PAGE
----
Erie Township, MI — On January 10, 2019, a dump truck lost its trailer-load of human waste onto the roadway of Interstate 75, causing serious injuries to the driver of a vehicle that spun out in the sludge.
Authorities say the crash happened around 9:40 a.m. After the dump truck’s load of waste spilled onto the interstate, a pickup truck pulling a 22-foot camper trailer lost control on the resultant slick surface and collided with a garbage truck. The camper trailer overturned and blocked the roadway.
The pickup truck’s driver was transported to Toledo Hospital with non-life-threatening injuries. No other injuries related to the crash were reported.
No further information is available at this time.
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Some people may think a truck driver’s sole serious responsibility is getting his cargo from point A to point B. Others may be tempted to add that he needs to do so in a timely fashion.
Both of those ideas neglect to mention that the driver has to transport the cargo safely. If that seems like a given, think about how many commercial accidents there are on the road every single day, all over the U.S., and consider whether all those truck drivers were observing their duty to protect the safety of other people on the road.
When I say “safety,” I also don’t just mean while the truck is in motion. Until the cargo is safely unloaded at its destination, truck drivers are also responsible for keeping it securely in or on their trailers. While the material being transported in this case was in no danger of being stolen, it clearly still had a chance to escape its confines and cause smelly havoc on the interstate, and the person responsible for that most likely will be the driver.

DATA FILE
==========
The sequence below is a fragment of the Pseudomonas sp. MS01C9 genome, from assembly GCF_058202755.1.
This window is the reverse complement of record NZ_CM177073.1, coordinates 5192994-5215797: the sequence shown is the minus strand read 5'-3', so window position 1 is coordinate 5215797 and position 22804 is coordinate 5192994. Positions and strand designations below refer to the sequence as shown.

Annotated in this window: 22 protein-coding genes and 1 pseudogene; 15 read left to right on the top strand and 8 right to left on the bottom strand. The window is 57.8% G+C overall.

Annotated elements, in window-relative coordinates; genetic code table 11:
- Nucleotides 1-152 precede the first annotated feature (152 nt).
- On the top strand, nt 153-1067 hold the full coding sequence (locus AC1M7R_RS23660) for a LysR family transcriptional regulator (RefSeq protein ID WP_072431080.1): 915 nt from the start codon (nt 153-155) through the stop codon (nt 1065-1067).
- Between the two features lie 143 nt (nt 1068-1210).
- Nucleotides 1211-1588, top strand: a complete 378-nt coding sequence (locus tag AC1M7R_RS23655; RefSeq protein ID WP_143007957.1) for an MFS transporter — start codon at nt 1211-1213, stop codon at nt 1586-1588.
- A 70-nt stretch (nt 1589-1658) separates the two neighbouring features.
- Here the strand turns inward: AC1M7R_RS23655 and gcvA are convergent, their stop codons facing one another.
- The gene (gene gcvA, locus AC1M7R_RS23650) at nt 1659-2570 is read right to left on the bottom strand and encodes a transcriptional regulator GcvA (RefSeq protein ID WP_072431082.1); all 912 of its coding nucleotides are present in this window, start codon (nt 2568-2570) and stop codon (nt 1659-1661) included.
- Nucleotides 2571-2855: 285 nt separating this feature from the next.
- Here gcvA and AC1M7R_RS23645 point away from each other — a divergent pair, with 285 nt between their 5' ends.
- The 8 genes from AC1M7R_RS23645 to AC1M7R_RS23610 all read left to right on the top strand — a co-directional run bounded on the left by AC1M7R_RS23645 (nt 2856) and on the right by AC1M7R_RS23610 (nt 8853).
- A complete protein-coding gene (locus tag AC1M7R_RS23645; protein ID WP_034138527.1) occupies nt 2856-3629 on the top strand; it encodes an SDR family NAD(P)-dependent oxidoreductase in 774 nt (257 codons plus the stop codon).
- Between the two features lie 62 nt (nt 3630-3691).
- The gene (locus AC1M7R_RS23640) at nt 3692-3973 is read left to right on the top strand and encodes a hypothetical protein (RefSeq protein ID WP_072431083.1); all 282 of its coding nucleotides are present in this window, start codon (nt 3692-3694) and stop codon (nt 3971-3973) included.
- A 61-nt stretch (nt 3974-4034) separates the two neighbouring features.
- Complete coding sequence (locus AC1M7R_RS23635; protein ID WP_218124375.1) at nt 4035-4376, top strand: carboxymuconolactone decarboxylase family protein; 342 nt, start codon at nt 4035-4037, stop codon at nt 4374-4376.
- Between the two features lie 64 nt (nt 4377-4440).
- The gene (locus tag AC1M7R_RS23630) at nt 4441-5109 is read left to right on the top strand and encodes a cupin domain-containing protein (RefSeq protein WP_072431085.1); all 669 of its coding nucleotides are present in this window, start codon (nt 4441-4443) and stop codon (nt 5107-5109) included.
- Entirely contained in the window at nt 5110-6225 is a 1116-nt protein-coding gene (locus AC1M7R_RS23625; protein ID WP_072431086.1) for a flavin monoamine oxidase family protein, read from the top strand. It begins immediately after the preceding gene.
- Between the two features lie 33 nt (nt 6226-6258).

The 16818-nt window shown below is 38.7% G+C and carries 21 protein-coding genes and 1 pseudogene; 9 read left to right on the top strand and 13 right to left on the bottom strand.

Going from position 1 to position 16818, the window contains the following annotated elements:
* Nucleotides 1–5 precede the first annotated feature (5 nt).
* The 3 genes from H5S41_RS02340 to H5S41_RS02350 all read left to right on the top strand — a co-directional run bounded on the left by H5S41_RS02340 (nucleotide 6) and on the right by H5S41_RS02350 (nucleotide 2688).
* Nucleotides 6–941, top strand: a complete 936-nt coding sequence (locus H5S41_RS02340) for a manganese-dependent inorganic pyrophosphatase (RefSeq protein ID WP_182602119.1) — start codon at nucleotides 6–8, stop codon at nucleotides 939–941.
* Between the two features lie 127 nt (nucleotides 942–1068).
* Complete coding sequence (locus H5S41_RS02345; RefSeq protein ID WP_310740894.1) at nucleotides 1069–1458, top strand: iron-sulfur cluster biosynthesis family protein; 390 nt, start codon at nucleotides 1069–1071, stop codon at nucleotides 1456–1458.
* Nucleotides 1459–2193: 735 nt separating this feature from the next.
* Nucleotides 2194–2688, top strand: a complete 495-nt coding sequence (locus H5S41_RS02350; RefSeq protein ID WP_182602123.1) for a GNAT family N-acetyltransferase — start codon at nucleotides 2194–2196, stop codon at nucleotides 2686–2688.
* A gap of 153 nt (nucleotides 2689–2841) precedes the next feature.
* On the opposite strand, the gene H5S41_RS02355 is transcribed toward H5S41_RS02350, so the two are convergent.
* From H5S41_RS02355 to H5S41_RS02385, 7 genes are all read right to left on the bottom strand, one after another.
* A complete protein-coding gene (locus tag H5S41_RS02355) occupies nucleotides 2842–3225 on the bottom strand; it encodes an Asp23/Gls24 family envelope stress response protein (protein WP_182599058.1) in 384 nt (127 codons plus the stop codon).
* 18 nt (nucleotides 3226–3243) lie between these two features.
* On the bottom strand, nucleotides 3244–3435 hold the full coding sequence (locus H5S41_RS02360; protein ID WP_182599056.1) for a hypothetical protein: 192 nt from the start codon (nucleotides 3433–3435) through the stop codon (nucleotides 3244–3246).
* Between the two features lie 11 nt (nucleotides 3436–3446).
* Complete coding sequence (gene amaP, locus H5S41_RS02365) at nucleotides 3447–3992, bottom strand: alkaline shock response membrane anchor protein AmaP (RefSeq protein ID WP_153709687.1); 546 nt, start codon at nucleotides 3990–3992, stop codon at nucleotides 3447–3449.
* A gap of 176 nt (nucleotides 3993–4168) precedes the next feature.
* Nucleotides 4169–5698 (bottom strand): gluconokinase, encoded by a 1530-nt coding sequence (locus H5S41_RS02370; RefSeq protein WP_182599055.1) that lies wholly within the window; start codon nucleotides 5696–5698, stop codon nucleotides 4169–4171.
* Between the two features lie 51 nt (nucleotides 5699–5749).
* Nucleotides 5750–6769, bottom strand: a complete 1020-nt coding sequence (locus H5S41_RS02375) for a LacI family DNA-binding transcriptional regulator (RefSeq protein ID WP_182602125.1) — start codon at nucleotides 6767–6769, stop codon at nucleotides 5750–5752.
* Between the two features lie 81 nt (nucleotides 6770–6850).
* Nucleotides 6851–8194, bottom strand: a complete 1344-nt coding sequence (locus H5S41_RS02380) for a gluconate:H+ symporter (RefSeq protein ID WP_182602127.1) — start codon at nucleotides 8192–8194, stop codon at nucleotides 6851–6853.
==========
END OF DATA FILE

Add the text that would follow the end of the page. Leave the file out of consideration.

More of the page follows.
It’s unlikely that the trucker or his employer are willing to admit that liability, however, since doing so could hurt the firm’s reputation and therefore its solvency. I’ve worked hundreds of truck accident cases and in almost all of them, trucking firms on the hot seat come up with excuses and different parties to blame. The trucking firm may only have transported the waste tanker but not filled it or secured it, at which point they’d likely attempt to blame the removal firm that handled those tasks. Failing that, they might blame weather or road conditions, and in some extreme cases they’ve been known to blame the injured victims themselves–whatever it takes to get the focus, and therefore the responsibility, away from them.
Even if it seems obvious who should be blamed for a crash, it’s still the victim’s responsibility to prove that the fault lies with the truck driver. It can never be taken as a given, because that driver and his employer are entitled to the presumption of innocence that is the backbone of the U.S. justice system. That coupled with their predictable strategy of passing the buck means that victims will need to gather as much evidence as possible to make sure their allegations stick.
–Grossman Law Offices